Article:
by Freddy J. Nager, Founder of Atomic Tango +
Netflix Qwikster Netflix Customer
You’ll find lots of articles and editorials skewering Netflix and its CEO Reed Hastings, including this comprehensive one at CNET, which describes all the following events:
- Netflix’s 60% price increase
- the ensuing defection of hundreds-of-thousands of paying customers
- its subscriber-aggravating loss of the Starz distribution deal
- the impending future of higher content-licensing costs
- the entry of other major competitors, such as Amazon
- Hasting’s mea culpa to subscribers via email
- his decision to make the DVD business a separate service called Qwikster
- and the company’s crashing stock price
The key strategic flaw? Not the 60% price increase — Netflix does need to cover its content-licensing costs. The lethal mistake was grossly underpricing its unlimited streaming service in the first place…
Netflix must have known that Hollywood would demand a bigger slice of the pie. Nobody can offer infinite Hollywood content and expect Hollywood to not pull out the forks and knives. The only outsider who has ever successfully negotiated with Hollywood is Steve Jobs, but he’s capable of walking on water. Everyone else, from Starbucks to Vivendi, Matsushita to Coca-Cola, has found that swimming with sharks is exhausting and can eventually cost an arm and a leg.
So why did Netflix underprice?
Companies often do so to penetrate a market and steal market share. That certainly worked for Netflix, as it acquired millions of subscribers and drove Blockbuster and other brick-and-mortar competitors mostly out of business. Once the competition is destroyed, the victor raises its prices. That’s predatory pricing in action.
But as Netflix discovered, if you grossly underprice to land a customer, you’ll find it extremely difficult to significantly jack up prices on them later. Customers will react angrily and vent their fumes on that social media thing. To avoid this, Netflix should have clearly stated that the low-priced unlimited streaming was just a limited-time introductory offer, while also clearly stating the actual price, which is still an awesome deal (all the videos you can watch ad-free for $8.95/month, which won’t buy you a popcorn and a Coke in most movie theaters).
One finance expert commented that Netflix successfully achieved a 60% price increase at a cost of only 2.4% of its customers — the net result being a bottom line gain. But that’s too limited a consideration. The customer attrition hasn’t stopped, yet, and Netflix’s customer acquisition costs are likely to increase now that the service is priced realistically and the company is perceived as having “ripped off” its past customers. Plus, even at just 2.4%, that’s still too many paying customers (and cash flow) to send to your competitors. I’m sure there are a lot of smiles over at Amazon and Hulu today.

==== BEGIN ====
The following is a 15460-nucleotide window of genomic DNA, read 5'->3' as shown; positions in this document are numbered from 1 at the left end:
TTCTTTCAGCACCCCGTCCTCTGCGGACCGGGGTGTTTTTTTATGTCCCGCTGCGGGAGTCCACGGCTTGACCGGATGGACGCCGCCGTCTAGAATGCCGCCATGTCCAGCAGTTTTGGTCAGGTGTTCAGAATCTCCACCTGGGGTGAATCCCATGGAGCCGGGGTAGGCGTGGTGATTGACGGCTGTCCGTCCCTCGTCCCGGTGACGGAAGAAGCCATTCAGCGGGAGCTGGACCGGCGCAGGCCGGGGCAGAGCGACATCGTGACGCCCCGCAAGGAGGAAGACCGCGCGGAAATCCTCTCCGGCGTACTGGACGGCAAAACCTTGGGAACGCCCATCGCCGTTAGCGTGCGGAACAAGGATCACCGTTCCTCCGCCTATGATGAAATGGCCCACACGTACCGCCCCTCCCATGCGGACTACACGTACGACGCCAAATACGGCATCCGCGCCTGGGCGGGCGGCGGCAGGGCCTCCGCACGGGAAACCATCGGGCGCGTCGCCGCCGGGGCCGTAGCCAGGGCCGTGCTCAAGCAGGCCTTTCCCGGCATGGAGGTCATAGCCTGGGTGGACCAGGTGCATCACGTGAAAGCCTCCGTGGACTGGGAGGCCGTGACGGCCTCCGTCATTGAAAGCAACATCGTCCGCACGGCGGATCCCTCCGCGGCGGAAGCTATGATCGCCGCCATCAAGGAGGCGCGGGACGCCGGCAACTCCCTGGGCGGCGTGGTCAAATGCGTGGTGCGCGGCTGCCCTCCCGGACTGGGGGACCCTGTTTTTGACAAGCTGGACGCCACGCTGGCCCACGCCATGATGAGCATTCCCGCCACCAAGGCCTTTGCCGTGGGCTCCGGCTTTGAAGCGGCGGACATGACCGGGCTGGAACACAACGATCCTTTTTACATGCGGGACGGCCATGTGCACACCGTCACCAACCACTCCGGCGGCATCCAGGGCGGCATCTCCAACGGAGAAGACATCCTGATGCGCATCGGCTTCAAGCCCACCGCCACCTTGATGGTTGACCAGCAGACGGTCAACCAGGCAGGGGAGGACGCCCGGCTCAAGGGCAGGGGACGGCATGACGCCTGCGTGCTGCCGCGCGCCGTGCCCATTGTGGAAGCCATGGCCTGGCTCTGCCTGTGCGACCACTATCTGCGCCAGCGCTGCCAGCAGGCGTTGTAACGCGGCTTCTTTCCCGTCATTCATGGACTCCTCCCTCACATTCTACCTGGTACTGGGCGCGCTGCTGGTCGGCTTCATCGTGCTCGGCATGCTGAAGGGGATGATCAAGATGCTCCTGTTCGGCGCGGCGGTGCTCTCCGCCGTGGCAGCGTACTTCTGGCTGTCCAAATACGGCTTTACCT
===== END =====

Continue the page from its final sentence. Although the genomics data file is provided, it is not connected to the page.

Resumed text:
What could be worse?
Hastings had also projected subscriber growth to investors, and Netflix’s stock was priced in anticipation of that growth. Where’s the stock price now? The last time I checked, Netflix was trading at $130/share — quite a drop from its 52-week high of $304 just a few months ago. That’s a market cap loss off about $9 billion. Trust me, Netflix will be hearing a lot more from its investors, who are now seeing red (and I’m not referring to the envelopes).
Above all, the previously gleaming Netflix brand has taken a beating. Once celebrated on magazine covers as the unstoppable startup that revolutionized movie rentals, Netflix is now being depicted as the bumbling opportunist that took its customers for granted, miscalculated the cost of Hollywood content, and issued faulty projections to its investors.
That formerly spotless brand wasn’t helped by Hasting’s hasty launch of a new brand, Qwikster. (Note: see update below.) Social mediaphiles quickly identified Qwikster as the Twitter handle of some stoner (see his original Elmo image above). Again, Hastings looks like someone who jumps without looking.
Going forward, Netflix may stabilize its membership base. It may sell off Qwikster to someone who doesn’t mind all the shipping-and-handling hassles of DVD rentals (hello, Amazon, got a sec?). It may negotiate some exclusive deals for prized content and produce its own content to differentiate from a stampede of competitors. Netflix will certainly no longer be the sensation it once was, but it will exist in some form or another. Kind of like that other once high-flying Internet startup that had millions of paying subscribers, fooled around with Hollywood, and miscalculated the future before tanking on its investors. What’s it called? Oh yeah, AOL.
Hello, Netflix, you’ve got fail.
Update 10.10.11: Admitting that the Qwikster move was a mistake (let me guess — they could find no prospective buyers for it), Hastings has dropped the Qwikster name and plans to keep the DVD and streaming services together under the Netflix name. Perhaps the only person bummed about this latest move is the guy who owned the name on Twitter.
Update 4.10.14: Netflix did decide to produce its own content, such as “House of Cards,” which helped rejuvenate the company. Such a move should have been made before announcing a price hike and scuttling distribution deals. That said, Netflix has regained its footing and its stock value. And now it’s facing new predators: the internet service providers who want a piece of the pie. Stay tuned….